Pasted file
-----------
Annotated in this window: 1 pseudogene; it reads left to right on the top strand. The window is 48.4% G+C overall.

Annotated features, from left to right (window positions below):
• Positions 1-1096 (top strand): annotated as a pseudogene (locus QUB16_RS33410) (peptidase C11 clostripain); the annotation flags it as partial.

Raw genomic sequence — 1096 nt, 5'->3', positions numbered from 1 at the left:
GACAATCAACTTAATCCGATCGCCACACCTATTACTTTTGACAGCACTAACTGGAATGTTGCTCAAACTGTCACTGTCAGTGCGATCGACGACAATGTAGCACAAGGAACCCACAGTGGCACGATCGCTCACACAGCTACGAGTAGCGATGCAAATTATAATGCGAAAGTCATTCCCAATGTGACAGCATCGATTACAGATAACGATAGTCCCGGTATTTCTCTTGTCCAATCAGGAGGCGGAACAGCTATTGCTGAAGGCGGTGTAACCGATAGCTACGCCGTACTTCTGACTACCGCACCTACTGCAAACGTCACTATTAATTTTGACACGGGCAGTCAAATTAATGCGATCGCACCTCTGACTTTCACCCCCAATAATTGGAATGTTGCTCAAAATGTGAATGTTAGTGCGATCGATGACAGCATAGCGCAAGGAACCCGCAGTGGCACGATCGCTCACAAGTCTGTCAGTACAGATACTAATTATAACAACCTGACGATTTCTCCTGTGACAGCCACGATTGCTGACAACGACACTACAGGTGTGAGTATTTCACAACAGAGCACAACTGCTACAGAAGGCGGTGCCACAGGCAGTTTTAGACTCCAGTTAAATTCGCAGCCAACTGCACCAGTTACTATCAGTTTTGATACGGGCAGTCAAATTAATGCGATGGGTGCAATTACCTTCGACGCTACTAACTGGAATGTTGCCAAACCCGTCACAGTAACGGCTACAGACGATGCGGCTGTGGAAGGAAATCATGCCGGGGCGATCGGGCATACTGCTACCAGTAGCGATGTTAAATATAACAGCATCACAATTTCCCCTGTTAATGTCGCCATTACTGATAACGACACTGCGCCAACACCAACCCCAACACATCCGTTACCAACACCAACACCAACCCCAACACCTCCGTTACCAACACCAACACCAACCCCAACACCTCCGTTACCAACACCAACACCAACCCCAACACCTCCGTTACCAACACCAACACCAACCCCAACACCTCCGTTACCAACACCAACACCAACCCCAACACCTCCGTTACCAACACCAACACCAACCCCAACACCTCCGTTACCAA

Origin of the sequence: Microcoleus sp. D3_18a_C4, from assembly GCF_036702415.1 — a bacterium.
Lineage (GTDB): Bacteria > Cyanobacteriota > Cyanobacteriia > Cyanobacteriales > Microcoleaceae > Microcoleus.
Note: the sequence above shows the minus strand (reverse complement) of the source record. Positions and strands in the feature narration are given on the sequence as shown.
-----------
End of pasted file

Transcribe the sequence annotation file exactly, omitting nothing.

Annotated in this window: 1 pseudogene; it reads left to right on the top strand. The window is 48.4% G+C overall.

Annotated features, from left to right (window positions below):
• Positions 1-1096 (top strand): annotated as a pseudogene (locus QUB16_RS33410) (peptidase C11 clostripain); the annotation flags it as partial.

Raw genomic sequence — 1096 nt, 5'->3', positions numbered from 1 at the left:
GACAATCAACTTAATCCGATCGCCACACCTATTACTTTTGACAGCACTAACTGGAATGTTGCTCAAACTGTCACTGTCAGTGCGATCGACGACAATGTAGCACAAGGAACCCACAGTGGCACGATCGCTCACACAGCTACGAGTAGCGATGCAAATTATAATGCGAAAGTCATTCCCAATGTGACAGCATCGATTACAGATAACGATAGTCCCGGTATTTCTCTTGTCCAATCAGGAGGCGGAACAGCTATTGCTGAAGGCGGTGTAACCGATAGCTACGCCGTACTTCTGACTACCGCACCTACTGCAAACGTCACTATTAATTTTGACACGGGCAGTCAAATTAATGCGATCGCACCTCTGACTTTCACCCCCAATAATTGGAATGTTGCTCAAAATGTGAATGTTAGTGCGATCGATGACAGCATAGCGCAAGGAACCCGCAGTGGCACGATCGCTCACAAGTCTGTCAGTACAGATACTAATTATAACAACCTGACGATTTCTCCTGTGACAGCCACGATTGCTGACAACGACACTACAGGTGTGAGTATTTCACAACAGAGCACAACTGCTACAGAAGGCGGTGCCACAGGCAGTTTTAGACTCCAGTTAAATTCGCAGCCAACTGCACCAGTTACTATCAGTTTTGATACGGGCAGTCAAATTAATGCGATGGGTGCAATTACCTTCGACGCTACTAACTGGAATGTTGCCAAACCCGTCACAGTAACGGCTACAGACGATGCGGCTGTGGAAGGAAATCATGCCGGGGCGATCGGGCATACTGCTACCAGTAGCGATGTTAAATATAACAGCATCACAATTTCCCCTGTTAATGTCGCCATTACTGATAACGACACTGCGCCAACACCAACCCCAACACATCCGTTACCAACACCAACACCAACCCCAACACCTCCGTTACCAACACCAACACCAACCCCAACACCTCCGTTACCAACACCAACACCAACCCCAACACCTCCGTTACCAACACCAACACCAACCCCAACACCTCCGTTACCAACACCAACACCAACCCCAACACCTCCGTTACCAACACCAACACCAACCCCAACACCTCCGTTACCAA

Origin of the sequence: Microcoleus sp. D3_18a_C4, from assembly GCF_036702415.1 — a bacterium.
Lineage (GTDB): Bacteria > Cyanobacteriota > Cyanobacteriia > Cyanobacteriales > Microcoleaceae > Microcoleus.
Note: the sequence above shows the minus strand (reverse complement) of the source record. Positions and strands in the feature narration are given on the sequence as shown.